Amy Anderson 06:41
Well, think about all the skill sets required, right? In a digital environment, your SEO, you have paid digital, you have organic, social, you have blog writing, headline writing, website development, all of these things PR, right. So it's our belief, really, in this model, that it's really hard to build an in-house team, that's economical, right?
That covers all of those skill sets. And then do you need all of those skill sets all the time? Do you need a full time SEO person on board, you know, and sure, you can outsource pieces to agencies, but then you need someone in-house who's really skilled at managing agencies, holding them accountable, negotiating contracts, right.
So if you outsource all of those pieces, and then you draw from a fractional team as needed, based on the needs of the business, then it's more economically sound. And then you're covering all those skill sets that you need.
Jane Singer 07:33
I completely agree with you, we implement that in, in our company as well, the value of having people exactly in that role, where you don't necessarily need to own that person as a full time employee. And this gives you a lot more flexibility, a lot more adaptability to respond to different needs that you might have from time to time, and bring in expertise as needed and when needed. Exactly.
Amy Anderson 07:59
And you know, that's a challenge, right, finding those people, freelancers, by nature are freelancers. And they're flexible, and sort of working with different clients. And so that's where we created sort of a model where all of that talent is on board on one team.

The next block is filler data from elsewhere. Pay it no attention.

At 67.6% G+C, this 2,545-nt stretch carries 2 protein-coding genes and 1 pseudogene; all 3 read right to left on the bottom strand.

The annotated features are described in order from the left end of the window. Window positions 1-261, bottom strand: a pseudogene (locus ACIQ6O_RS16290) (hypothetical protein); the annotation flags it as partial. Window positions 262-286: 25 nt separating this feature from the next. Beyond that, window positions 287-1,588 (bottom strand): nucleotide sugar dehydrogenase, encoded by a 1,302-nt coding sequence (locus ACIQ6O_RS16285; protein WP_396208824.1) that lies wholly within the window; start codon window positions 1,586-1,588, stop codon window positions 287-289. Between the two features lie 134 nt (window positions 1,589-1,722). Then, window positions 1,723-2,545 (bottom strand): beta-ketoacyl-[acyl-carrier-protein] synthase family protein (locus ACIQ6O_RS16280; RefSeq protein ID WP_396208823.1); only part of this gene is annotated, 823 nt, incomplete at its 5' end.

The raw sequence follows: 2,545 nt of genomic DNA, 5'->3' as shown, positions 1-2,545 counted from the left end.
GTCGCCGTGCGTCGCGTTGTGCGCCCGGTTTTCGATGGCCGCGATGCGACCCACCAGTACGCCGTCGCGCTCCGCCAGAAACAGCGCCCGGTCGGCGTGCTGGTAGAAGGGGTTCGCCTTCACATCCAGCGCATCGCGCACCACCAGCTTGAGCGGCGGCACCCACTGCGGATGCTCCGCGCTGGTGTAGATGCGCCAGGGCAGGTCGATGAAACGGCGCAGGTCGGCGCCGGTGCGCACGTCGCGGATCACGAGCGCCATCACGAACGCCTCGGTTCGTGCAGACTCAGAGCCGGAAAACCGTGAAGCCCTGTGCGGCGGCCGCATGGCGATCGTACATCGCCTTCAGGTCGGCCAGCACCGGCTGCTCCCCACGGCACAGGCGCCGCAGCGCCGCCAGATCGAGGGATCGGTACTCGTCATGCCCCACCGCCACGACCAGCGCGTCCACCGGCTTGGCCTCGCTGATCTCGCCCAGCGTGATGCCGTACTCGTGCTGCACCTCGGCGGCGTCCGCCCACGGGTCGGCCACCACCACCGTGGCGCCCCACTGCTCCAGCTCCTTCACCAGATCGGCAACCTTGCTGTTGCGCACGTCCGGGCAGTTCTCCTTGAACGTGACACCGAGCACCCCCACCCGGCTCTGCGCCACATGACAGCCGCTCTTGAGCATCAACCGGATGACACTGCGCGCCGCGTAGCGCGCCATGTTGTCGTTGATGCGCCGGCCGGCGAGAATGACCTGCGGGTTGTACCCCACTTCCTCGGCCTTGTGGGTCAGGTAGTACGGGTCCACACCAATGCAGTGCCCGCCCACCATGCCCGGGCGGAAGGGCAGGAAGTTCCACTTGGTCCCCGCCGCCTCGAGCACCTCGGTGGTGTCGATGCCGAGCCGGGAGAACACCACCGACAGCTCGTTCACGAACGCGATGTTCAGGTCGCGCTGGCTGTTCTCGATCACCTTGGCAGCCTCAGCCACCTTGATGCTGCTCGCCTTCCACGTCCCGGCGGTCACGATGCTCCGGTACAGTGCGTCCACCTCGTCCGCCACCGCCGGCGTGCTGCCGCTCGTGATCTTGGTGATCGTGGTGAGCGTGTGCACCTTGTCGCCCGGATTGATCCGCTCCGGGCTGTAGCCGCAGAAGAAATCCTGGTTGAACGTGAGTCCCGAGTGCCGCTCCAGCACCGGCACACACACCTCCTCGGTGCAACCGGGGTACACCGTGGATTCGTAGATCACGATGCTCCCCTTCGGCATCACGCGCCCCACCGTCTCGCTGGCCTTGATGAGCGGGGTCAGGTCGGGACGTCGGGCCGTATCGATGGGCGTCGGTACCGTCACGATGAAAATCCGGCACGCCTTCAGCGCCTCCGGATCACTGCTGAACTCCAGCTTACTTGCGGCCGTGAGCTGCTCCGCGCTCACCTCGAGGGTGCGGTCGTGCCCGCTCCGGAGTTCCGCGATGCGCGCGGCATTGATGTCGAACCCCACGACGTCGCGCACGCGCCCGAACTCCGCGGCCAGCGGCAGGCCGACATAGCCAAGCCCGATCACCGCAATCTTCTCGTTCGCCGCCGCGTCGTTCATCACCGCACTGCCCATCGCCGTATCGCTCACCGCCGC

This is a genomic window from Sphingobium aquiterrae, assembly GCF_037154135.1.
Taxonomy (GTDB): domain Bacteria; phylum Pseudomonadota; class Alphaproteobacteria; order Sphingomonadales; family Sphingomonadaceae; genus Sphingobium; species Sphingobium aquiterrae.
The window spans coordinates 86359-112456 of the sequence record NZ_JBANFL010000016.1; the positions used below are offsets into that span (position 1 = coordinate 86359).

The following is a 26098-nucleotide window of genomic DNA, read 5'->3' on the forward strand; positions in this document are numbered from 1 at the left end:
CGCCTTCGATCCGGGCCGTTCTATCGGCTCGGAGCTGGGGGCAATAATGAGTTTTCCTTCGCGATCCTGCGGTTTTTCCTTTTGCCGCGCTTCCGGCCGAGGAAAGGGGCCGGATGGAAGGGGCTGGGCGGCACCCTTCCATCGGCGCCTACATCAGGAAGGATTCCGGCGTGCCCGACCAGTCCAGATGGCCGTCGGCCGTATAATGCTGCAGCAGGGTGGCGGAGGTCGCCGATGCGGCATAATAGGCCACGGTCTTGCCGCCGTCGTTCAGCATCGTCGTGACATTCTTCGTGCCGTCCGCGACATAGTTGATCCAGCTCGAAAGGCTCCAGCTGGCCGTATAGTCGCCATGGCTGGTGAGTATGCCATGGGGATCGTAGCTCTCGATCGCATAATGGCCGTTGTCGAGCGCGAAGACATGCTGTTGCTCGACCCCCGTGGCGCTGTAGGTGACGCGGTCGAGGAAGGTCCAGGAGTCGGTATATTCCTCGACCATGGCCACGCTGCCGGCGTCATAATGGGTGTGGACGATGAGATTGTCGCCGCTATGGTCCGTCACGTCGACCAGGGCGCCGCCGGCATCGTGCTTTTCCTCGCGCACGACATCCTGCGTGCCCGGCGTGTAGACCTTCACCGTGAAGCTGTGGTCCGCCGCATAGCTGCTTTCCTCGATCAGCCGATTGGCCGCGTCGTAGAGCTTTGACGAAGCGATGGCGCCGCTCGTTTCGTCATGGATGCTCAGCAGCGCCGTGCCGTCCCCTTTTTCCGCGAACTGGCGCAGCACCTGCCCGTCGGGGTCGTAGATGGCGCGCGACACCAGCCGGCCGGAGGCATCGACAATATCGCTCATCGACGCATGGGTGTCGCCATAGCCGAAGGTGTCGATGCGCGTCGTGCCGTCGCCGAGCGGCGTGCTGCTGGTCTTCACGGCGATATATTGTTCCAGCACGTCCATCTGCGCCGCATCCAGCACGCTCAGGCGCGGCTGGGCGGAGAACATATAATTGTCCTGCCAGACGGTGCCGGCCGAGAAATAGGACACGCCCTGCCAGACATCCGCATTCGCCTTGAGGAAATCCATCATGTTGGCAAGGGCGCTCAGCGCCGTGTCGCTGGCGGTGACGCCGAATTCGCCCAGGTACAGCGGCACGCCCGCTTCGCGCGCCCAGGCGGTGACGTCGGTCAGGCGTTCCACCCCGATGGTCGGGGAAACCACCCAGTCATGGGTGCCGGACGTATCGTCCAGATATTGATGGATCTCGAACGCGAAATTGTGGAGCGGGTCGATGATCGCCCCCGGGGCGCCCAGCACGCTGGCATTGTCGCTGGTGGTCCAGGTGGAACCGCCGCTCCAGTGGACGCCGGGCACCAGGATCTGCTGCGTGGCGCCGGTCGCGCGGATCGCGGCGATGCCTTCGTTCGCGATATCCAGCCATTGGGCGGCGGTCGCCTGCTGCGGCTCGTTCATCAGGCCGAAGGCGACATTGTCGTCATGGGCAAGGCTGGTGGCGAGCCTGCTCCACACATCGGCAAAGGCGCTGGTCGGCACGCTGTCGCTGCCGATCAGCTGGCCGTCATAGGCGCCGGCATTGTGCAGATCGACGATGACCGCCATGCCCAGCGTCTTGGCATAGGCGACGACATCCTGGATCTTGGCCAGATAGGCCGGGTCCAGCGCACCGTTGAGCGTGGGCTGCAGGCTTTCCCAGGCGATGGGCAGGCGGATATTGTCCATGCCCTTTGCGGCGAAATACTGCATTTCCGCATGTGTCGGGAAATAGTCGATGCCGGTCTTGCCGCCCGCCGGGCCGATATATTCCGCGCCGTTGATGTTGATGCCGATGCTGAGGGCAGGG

And then you can draw from it as you need. And then you don't have to go to an SEO firm, two different freelancers for design, we sort of created that in house. And it's really sort of my vision to transform the model and help bigger companies outsource, most, if not all of their marketing, we have clients doing $50- $60 million in revenue without a single marketing person in house.
And it saves them money. It creates efficiency, it helps them draw on skill sets, they wouldn't be able to bring in house. And I think that that's needed, you know, especially going into sort of this uncertain environment that we're all looking at with rising interest rates and digital stocks doing what they're doing.
How do you sort of shore up against that and contain costs, while not sort of losing your marketing muscle and your share of mind? And this environment? Outsourcing is one of those ways that you can do that.
Jane Singer 09:04
Yeah, absolutely. And I think that, for companies that are used to having a full time person on board in different roles, it's a leap of faith, because in some cases, they feel they're losing that control. And it does take time to establish good people who were what you might call contractors, for lack of a better word.
I don't like to use freelance because that sort of makes it sound like Here today, gone tomorrow, but sort of that long term relationship with a person who is not a full time staff. You know, it's a job to find that kind of a person to build that relationship and that level of trust. But as you're pointing out, I think quite correctly, it's critical because it helps you manage cost.
Amy Anderson 09:48
Absolutely. And you may need five of those contractors. And then how do you assemble a team of disparate contractors, get the skill sets right, negotiate the price and then keep the costs when you have one firm who's doing all that we can say, Okay, in this quarter, our emphasis is organic traffic growth. And in this quarter, we are going to layer on a really strong inbound marketing program through Salesforce, with marketing with email automation. And we're going to build those sales funnels at a really strategic level together with your business development team, right?
So it is there, especially in a B2B environment, there are complexities with inbound systems sales and marketing, alignment, and then layer on all of the design and sort of social media on LinkedIn and all those things that you need to be doing.